On the one hand, cycling can be a sensible alternative if you suffer from Achilles tendon pain but, on the other hand, it can also cause problems.
- What causes Achilles tendon pain when cycling?
- The ‘protective’ alternative for the Achilles tendon: cycling
- Constant tensile strain on the Achilles tendon is not a problem
1. What causes Achilles tendon pain when cycling?
The position of the pedals: the further forwards the pedals are under your foot, especially in the case of the clip-in pedals used by racing cyclists and mountain bikers, the greater the leverage on the Achilles tendon and so the greater the risk of Achilles tendon complaints.
It is important that the cleats are in the correct position on your forefoot!
Saddles that are set too high: the foot is always in an equines position and the calf and Achilles tendon are constantly under tension.
Having the saddle too high leads to an equines position.
If your Achilles tendon hurts when running/jogging or playing soccer or tennis, cycling, whether competitive or leisure cycling, is a good alternative that helps protect the Achilles tendon. But please bear in mind the information above!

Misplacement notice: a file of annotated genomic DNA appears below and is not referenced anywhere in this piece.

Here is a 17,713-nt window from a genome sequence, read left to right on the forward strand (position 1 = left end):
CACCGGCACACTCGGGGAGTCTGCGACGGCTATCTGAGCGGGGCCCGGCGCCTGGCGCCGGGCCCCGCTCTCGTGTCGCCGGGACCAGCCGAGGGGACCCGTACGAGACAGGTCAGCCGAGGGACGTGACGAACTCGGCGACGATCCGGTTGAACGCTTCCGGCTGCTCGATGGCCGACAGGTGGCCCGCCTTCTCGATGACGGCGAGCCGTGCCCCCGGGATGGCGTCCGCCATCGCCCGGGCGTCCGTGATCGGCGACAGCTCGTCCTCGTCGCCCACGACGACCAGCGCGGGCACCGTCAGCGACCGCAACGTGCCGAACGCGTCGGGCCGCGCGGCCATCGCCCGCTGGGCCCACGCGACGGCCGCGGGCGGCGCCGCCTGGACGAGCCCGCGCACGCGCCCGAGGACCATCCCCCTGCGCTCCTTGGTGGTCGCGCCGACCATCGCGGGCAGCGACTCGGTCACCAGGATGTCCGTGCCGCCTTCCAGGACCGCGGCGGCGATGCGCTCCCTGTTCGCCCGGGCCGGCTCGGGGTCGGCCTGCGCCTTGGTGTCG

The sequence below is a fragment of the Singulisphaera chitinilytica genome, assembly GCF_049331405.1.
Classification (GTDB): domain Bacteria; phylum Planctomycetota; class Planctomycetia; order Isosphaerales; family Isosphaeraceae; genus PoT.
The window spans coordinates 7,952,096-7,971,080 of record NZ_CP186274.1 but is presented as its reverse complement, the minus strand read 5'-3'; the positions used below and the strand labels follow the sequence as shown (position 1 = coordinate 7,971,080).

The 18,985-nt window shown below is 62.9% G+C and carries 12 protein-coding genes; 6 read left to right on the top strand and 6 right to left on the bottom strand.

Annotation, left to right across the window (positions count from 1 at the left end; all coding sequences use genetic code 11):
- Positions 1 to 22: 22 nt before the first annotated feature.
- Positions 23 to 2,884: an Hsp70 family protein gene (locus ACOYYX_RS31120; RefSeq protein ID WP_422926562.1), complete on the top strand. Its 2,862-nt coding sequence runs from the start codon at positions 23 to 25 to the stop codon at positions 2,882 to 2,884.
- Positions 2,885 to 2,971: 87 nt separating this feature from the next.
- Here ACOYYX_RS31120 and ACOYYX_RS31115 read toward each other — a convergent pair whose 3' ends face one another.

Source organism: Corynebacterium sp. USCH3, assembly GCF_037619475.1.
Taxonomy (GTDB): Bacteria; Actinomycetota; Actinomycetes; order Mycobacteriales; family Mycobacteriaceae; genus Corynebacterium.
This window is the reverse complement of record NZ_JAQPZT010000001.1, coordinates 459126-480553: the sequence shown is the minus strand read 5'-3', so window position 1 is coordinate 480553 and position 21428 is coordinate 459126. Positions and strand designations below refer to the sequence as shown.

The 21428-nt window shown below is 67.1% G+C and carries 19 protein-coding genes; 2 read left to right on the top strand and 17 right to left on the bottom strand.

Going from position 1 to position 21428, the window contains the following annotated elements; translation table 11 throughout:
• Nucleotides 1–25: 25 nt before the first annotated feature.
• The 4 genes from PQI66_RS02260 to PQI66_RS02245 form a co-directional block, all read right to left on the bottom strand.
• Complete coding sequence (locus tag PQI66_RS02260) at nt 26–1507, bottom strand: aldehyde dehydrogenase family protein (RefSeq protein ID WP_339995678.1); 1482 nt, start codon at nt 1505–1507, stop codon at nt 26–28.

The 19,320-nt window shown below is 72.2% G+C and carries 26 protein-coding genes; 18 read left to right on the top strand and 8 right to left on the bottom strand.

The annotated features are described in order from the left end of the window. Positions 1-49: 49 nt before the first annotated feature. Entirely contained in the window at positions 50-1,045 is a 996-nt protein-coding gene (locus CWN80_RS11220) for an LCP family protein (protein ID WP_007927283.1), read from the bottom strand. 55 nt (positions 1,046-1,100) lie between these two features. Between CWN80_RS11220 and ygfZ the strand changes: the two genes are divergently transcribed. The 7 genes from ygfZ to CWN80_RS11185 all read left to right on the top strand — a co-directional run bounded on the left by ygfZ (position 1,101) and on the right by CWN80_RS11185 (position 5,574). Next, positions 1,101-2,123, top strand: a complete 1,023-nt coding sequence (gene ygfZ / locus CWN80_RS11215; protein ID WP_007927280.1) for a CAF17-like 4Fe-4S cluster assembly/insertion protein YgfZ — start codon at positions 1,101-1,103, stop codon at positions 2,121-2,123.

3. Constant tensile strain on the Achilles tendon is not a problem
Constant tensile strain on the Achilles tendon when cycling is not a problem – if everything on your bike is set correctly – as the so-called stress relaxation phenomenon is at work here. Loading on the Achilles tendon when cycling then decreases if it has an influence for long enough. At the end of the cycle ride the tendon goes back to its original state.